names or portions of the transcript may constitute a reasonable alternative to
    safeguard jurors from unwarranted embarrassment and yet preserve the competing
    interests served by disclosure.” Edwards, 823 F.2d at 120. Likewise, this court
    rejects the News Media’s argument that “‘minor discomfort’ of jurors does not
    warrant the level of solicitude afforded the jurors in Press I,” finding instead
    that the “usefulness of releasing jurors' names appears to us highly
    questionable.” Id.
                 The ABA Standards for Criminal Justice Fair Trial and Free Press
    state that a court may issue a closure order denying access to specified portions
    of judicial proceedings or related documents only after the parties and the
    public are provided reasonable notice and an opportunity to be heard.         ABA
    Standards, § 8-3.2(b)(1). In addition, the standards state that the court should
    publicized case.     Harrelson, 713 F.2d at 1117.           “A federal judge is
    not the mere moderator of a jury trial; he is its governor for the
    purpose of insuring its proper conduct.”             Id.    The trial court has
    broad   discretion,     “‘based    on   law   and    on    his    own   and   common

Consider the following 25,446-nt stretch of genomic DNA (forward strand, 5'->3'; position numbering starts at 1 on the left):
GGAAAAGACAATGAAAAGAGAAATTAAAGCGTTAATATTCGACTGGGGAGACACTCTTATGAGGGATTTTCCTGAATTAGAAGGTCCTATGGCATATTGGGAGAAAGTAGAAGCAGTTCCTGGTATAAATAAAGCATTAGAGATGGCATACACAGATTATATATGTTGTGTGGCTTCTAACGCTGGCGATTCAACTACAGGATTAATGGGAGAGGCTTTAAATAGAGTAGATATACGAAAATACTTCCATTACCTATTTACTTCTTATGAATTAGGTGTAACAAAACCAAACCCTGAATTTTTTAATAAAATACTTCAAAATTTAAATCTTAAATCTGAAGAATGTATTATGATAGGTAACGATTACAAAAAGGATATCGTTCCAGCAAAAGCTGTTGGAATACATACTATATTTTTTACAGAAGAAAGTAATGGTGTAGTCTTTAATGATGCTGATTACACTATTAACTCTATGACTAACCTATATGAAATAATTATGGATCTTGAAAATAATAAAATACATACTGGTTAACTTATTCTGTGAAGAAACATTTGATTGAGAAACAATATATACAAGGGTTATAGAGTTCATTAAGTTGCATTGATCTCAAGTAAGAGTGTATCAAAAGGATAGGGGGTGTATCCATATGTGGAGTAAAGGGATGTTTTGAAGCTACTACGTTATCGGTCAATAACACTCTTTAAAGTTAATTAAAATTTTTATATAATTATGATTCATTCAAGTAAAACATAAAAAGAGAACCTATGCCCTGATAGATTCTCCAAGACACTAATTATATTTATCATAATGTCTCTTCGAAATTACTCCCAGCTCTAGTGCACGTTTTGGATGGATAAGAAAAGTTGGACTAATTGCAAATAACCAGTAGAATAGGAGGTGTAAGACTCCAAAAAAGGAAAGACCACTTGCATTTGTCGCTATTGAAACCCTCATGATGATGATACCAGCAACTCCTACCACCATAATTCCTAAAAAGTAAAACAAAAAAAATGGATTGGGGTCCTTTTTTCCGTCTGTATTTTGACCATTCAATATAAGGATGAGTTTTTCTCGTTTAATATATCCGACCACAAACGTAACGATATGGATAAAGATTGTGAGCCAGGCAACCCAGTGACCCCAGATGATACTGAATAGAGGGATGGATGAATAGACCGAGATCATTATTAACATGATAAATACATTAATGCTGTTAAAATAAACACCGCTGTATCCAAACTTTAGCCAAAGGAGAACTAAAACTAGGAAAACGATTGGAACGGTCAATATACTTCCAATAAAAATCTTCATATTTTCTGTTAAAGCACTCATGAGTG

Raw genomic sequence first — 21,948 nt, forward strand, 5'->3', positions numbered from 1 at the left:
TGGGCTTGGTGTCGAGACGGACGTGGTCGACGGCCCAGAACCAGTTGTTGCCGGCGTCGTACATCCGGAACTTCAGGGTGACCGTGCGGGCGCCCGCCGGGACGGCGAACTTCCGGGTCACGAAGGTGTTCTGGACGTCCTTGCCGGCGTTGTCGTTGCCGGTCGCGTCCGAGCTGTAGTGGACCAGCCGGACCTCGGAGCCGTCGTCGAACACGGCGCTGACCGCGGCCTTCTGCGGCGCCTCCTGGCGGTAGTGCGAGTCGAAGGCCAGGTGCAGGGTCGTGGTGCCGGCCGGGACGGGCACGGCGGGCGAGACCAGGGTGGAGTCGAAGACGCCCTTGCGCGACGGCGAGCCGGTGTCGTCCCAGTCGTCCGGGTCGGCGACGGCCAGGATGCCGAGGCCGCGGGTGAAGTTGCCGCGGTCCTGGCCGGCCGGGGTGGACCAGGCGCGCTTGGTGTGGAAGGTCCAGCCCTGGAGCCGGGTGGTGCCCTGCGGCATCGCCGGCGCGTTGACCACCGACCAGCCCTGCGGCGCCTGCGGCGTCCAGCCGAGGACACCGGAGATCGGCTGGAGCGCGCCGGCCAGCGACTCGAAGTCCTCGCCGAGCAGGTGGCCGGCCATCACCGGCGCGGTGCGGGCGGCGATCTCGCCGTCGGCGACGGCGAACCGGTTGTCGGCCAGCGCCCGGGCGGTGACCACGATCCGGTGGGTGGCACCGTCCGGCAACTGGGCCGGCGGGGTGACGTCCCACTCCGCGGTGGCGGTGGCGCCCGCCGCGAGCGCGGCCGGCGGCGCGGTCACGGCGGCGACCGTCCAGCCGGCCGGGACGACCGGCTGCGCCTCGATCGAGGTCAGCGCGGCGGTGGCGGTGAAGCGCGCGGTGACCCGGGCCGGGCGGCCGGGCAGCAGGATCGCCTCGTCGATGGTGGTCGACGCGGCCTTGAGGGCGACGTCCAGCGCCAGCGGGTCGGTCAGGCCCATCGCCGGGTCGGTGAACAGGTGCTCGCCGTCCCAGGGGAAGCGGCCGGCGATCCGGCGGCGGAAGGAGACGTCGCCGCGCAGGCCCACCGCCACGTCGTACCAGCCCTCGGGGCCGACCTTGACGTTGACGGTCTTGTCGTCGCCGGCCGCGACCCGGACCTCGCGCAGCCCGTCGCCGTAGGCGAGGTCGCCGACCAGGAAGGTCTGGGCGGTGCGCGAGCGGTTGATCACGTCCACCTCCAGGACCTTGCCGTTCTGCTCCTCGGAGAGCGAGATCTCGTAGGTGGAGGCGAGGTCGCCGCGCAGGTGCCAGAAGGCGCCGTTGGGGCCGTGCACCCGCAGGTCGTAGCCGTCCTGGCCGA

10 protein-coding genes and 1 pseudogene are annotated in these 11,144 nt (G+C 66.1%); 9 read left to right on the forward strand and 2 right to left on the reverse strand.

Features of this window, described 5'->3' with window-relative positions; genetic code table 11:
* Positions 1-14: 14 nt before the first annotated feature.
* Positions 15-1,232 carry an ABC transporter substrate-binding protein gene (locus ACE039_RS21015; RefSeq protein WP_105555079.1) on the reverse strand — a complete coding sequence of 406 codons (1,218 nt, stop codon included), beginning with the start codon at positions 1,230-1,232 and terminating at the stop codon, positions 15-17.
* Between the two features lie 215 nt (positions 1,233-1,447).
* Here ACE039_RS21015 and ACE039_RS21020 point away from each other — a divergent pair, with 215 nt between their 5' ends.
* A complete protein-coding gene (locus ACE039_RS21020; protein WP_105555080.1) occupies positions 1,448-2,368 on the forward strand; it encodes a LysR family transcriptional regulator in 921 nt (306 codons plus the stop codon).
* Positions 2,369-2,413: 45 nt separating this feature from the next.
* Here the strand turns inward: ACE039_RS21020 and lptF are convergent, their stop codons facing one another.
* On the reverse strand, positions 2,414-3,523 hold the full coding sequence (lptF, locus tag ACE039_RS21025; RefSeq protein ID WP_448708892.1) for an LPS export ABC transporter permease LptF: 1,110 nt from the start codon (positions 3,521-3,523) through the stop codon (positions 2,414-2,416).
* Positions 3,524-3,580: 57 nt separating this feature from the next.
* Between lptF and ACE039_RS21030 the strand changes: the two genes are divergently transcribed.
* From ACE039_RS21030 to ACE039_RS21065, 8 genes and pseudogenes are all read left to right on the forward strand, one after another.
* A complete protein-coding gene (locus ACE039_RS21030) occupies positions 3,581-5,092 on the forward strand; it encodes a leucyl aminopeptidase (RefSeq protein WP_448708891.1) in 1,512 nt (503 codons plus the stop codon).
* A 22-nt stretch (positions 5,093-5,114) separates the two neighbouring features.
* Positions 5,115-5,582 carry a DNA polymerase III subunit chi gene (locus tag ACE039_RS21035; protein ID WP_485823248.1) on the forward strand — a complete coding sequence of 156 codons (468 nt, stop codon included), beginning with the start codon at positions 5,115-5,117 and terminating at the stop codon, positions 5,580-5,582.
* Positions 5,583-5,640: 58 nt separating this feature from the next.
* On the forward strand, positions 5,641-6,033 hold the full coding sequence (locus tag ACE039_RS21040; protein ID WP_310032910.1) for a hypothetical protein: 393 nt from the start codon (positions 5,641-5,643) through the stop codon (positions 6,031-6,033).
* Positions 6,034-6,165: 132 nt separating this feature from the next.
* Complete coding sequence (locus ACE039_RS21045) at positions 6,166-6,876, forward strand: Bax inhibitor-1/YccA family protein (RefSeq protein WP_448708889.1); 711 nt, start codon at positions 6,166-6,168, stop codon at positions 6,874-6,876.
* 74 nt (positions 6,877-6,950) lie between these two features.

experience,’ over aspects of the trial concerning the ‘handling of
    jurors,’ e.g. sequestration, juror access to information, and
    ‘harassment    of   jurors.”      Edwards,     823    F.2d       at   116   (quoting
    Harrelson, 713 F.2d at 1117); see also Gurney, 
    558 F.2d 1202
    , 1209
    (“Within this discretion, therefore, the district judge can place
    restrictions on parties, jurors, lawyers, and others involved with
    the proceedings despite the fact that such restrictions might
    affect First Amendment considerations.”).                 The district court’s
    order maintaining a level of post-verdict juror anonymity must be
    make specific findings that: “(A) unrestricted access would pose a substantial
    probability of harm to the fairness of the trial or other overriding interest
    which substantially outweighs the defendant’s right to a public trial; (B) the
    proposed order will effectively prevent the aforesaid harm; and (C) there is no
    less restrictive alternatively reasonable available to prevent the aforesaid
    harm.” The Reporter’s Key to the standards makes clear that the principle of
    access extends to jury selection, although it does not indicate whether this
    section applies to the release of information regarding anonymous jurors. The
    Reporter’s Key accompanying that section of the standards governing the selection
    of a jury, Standard § 8-3.5, discusses whether a court may restrain the press